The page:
Sometimes King says the opposite of what she’s thinking. Sometimes she can’t remember the words for common objects, and multistep tasks take days to complete.

Depressive episodes are physically exhausting for her. “I feel as though I’m moving against all the forces of nature, fighting as hard as I can, to keep functioning,” King says.

Depressive episodes may go beyond feelings of sadness to guilt, shame, anxiety and fear. They may shatter a person’s self-identity. “Self-worth rattles like glassware in an earthquake, swaying with the shifting earth that is my mood state,” King explains.

Of course, everyone is different and will experience different symptoms during their depressive episodes. But whatever the specific symptoms, depressive episodes tend to have one thing in common: They can be overwhelming.

Because the depression may come after a manic or hypomanic episode, it can feel like a big crash, Sylvia says, which may feel especially devastating.

For instance, during a manic or hypomanic episode, you might not need much sleep and perceive yourself as more productive, Sylvia says.

When a depressive episode begins, you may feel like you want to cancel all your plans and need 16 hours of sleep. You might feel like you’re worthless, she says.

1. Learn your triggers

Sylvia works with clients on creating separate plans for preventing or minimizing manic and depressive episodes. The first step is to become aware of what you’re experiencing.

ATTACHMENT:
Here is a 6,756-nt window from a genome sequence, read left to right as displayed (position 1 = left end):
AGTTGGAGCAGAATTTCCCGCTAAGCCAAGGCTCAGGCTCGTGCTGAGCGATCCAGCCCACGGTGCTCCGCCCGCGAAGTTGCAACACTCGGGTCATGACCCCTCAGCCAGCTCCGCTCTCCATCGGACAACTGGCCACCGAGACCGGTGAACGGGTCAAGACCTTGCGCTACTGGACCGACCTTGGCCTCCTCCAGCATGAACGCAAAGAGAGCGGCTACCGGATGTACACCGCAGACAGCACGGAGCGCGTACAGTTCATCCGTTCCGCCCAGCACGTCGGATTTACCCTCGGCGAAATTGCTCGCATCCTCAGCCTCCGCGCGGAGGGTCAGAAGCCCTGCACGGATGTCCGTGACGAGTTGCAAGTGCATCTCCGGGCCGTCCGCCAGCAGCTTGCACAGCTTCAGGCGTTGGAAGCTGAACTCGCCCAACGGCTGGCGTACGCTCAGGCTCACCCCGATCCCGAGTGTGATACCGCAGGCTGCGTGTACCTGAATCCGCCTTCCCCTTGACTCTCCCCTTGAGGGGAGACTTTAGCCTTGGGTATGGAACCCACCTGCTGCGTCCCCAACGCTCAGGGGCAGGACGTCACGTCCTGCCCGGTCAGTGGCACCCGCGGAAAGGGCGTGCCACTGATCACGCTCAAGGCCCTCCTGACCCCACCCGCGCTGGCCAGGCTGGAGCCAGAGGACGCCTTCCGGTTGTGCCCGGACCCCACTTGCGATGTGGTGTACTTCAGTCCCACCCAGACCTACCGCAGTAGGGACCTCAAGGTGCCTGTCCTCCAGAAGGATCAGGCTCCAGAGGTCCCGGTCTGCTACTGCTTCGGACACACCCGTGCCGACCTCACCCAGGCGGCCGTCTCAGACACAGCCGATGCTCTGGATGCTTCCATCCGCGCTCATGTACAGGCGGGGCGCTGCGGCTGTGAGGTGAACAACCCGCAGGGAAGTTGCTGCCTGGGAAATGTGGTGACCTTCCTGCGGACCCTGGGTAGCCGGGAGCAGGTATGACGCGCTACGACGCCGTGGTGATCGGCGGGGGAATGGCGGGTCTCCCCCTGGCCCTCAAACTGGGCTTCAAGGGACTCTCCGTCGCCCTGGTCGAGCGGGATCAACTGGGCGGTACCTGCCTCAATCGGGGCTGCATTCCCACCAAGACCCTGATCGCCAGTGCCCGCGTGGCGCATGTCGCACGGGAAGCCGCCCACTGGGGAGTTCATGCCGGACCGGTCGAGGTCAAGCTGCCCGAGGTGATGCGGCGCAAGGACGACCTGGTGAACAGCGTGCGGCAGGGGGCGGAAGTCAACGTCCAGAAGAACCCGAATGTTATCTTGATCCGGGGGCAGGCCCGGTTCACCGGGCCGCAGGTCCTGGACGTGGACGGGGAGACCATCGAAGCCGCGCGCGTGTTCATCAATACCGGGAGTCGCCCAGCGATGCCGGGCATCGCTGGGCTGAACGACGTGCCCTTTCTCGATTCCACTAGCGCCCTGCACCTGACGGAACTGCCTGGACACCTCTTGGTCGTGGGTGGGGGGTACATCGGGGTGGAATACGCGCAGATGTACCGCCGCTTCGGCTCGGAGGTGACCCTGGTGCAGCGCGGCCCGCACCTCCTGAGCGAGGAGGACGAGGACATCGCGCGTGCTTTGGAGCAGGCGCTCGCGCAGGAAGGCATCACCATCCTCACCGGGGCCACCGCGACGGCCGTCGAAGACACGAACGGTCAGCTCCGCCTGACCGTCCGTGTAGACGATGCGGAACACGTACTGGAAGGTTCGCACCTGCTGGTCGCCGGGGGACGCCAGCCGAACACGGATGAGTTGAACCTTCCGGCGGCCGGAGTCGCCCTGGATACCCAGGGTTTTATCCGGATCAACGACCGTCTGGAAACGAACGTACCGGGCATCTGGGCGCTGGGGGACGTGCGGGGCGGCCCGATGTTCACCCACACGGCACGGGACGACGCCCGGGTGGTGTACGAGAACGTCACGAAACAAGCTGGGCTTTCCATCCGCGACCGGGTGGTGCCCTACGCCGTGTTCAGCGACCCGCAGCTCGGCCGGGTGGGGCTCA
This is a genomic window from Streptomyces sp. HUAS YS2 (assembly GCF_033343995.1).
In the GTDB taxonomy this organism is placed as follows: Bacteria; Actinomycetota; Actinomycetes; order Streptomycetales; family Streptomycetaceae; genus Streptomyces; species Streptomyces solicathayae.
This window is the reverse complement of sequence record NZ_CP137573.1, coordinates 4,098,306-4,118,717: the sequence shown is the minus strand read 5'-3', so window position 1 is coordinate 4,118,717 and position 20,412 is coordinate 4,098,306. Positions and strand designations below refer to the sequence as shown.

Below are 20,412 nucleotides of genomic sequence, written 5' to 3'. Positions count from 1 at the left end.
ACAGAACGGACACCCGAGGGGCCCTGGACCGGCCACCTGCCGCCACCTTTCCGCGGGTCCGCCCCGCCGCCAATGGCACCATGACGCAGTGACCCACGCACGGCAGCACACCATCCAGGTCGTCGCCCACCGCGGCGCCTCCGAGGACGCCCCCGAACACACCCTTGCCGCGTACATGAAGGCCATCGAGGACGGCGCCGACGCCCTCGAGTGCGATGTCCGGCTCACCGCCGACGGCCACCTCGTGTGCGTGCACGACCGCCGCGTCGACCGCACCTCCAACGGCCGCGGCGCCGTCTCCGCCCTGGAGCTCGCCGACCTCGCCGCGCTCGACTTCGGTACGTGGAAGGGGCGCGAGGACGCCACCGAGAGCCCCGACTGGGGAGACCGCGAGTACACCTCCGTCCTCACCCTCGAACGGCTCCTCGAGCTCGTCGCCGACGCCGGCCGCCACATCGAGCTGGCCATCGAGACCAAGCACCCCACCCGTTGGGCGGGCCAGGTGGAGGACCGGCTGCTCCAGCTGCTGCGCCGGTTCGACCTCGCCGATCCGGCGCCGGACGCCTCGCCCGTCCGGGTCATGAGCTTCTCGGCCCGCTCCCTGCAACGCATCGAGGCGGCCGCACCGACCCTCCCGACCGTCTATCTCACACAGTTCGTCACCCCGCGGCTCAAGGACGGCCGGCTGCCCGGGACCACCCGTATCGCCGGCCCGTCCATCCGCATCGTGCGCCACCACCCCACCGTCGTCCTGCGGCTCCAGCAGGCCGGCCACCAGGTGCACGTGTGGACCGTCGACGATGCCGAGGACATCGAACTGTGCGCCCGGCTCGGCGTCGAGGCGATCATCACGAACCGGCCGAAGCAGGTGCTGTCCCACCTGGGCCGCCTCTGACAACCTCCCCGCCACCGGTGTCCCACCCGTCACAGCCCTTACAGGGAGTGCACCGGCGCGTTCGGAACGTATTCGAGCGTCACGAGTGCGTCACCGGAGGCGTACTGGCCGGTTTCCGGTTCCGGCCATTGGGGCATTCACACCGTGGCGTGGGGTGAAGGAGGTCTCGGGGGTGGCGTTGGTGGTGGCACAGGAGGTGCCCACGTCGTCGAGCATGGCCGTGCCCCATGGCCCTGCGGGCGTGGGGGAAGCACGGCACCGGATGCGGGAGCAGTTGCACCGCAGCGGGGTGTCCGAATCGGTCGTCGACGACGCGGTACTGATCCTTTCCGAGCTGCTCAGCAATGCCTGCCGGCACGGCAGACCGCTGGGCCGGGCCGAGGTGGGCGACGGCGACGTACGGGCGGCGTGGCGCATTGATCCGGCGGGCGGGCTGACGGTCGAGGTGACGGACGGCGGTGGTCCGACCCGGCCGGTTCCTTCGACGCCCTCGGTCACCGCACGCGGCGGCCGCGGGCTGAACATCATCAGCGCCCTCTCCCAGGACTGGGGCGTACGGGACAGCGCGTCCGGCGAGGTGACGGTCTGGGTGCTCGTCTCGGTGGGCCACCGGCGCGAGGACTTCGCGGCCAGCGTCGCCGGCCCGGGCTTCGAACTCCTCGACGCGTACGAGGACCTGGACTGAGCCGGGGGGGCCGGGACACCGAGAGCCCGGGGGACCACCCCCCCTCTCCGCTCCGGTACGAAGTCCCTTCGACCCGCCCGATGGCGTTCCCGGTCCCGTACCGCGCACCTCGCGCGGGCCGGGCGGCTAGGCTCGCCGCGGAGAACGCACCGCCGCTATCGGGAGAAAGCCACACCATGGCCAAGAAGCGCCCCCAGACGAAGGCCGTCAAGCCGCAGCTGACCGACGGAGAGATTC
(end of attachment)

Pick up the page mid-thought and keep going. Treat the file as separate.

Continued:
Pay attention to your own unique triggers and symptoms, Sylvia says. Pay attention, take pen to pad, and prioritize. For example:

  • What does tired mean to you?
  • What does loss of energy look like for you?
  • How many hours do you typically sleep when you’re starting to feel a depressive episode come on?
  • What are the first signs of a depressive episode for you?

Sylvia also stresses the importance of prioritizing a healthy lifestyle to manage your triggers. This can be summarized with the acronym TEDS:

  • treatment
  • exercise
  • diet
  • sleep

2. Create a routine

Similarly, Sylvia emphasizes building a routine and adapting it when new situations arise. (For more, check out “The Wellness Workbook for Bipolar Disorder” and “The Bipolar II Disorder Workbook: Managing Recurring Depression, Hypomania, and Anxiety,” which is co-authored by Sylvia.)

For instance, Sylvia worked with a woman who became a caretaker for a friend. Because the friend lived several hours away, her routine was completely disrupted, triggering stress and feelings of overwhelm.